Drive (2011, Nicolas Winding Refn) – Hailed by many as the rebirth of the American crime drama and derided by a vocal contingent as a soulless exercise in style over substance, Drive arrives on DVD and gorgeous looking Blu-ray as a sleek, sparse, entertaining, and assuredly overrated genre exercise. This package isn’t going to win any new converts or make its supporters suddenly think it wasn’t robbed of some Oscar nominations, but the film itself is fun enough.
Winding Refn and screenwriter Hossein Amini spin this mid-80s styled brooder about a nameless stunt driver of few words (Ryan Gosling) who moonlights as a getaway driver. When he gets sweet on a young mother who lives in his building (Carey Mulligan), he gets caught up in a rapidly escalating “job gone wrong” involving the woman’s fresh out of prison husband (Oscar Issac) and two mob heavies (Ron Perlman and Albert Brooks) with ties to his primary employer (Bryan Cranston).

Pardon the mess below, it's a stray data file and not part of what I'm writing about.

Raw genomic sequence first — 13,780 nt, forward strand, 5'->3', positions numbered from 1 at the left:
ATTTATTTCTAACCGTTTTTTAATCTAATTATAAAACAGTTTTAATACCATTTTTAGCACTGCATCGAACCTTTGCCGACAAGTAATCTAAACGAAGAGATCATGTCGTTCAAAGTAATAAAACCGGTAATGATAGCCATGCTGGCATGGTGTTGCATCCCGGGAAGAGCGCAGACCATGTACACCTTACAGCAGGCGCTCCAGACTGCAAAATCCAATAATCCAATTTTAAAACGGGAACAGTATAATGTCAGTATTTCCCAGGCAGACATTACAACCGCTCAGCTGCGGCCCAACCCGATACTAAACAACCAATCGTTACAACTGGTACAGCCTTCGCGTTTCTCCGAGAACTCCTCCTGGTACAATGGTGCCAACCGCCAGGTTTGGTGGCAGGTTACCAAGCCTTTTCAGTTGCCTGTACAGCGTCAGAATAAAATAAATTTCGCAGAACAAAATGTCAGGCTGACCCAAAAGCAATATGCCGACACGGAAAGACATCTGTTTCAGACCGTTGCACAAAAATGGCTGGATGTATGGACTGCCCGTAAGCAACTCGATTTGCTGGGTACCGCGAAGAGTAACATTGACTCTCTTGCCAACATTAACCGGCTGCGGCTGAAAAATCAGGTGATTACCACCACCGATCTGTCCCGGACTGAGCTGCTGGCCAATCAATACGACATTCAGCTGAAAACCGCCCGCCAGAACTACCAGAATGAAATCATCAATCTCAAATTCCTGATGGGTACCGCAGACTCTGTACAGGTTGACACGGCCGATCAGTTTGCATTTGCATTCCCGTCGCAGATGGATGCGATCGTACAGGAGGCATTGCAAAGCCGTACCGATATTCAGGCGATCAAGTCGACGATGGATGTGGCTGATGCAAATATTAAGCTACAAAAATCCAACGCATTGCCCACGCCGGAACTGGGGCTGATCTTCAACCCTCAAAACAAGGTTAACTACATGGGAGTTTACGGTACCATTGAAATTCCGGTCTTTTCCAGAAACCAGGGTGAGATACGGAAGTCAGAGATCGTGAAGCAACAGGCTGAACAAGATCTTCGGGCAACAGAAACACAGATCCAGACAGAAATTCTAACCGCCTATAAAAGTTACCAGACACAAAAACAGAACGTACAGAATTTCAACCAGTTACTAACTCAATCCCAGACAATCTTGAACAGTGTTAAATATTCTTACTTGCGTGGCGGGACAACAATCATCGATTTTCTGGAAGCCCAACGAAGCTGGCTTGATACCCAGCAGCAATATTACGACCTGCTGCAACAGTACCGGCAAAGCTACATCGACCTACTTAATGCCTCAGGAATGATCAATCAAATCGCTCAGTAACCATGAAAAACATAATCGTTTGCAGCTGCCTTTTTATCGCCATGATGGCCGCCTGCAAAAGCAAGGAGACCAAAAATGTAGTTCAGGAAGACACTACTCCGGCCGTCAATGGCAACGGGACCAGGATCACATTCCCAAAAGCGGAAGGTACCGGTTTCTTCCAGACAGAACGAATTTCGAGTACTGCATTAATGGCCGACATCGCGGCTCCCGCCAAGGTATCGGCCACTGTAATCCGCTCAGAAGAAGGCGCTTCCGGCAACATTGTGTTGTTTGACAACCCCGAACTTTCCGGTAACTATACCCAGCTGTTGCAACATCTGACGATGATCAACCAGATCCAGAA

My opinion of the film hasn’t changed much since I viewed it at TIFF last year. Drive gets most of its entertainment value from Refn’s clever direction and solid performances from Gosling, Cranston, and Brooks. The main problem with the film lies in Amini and Refn’s conceit that their film is somehow operatic and meaningful when really it’s a slight movie that would probably be forgotten even if William Friedkin had made it. It’s a greasy spoon hamburger served on $2,000 china. I could care less about Drive’s far too artsy aesthetic, but it gave me what I wanted.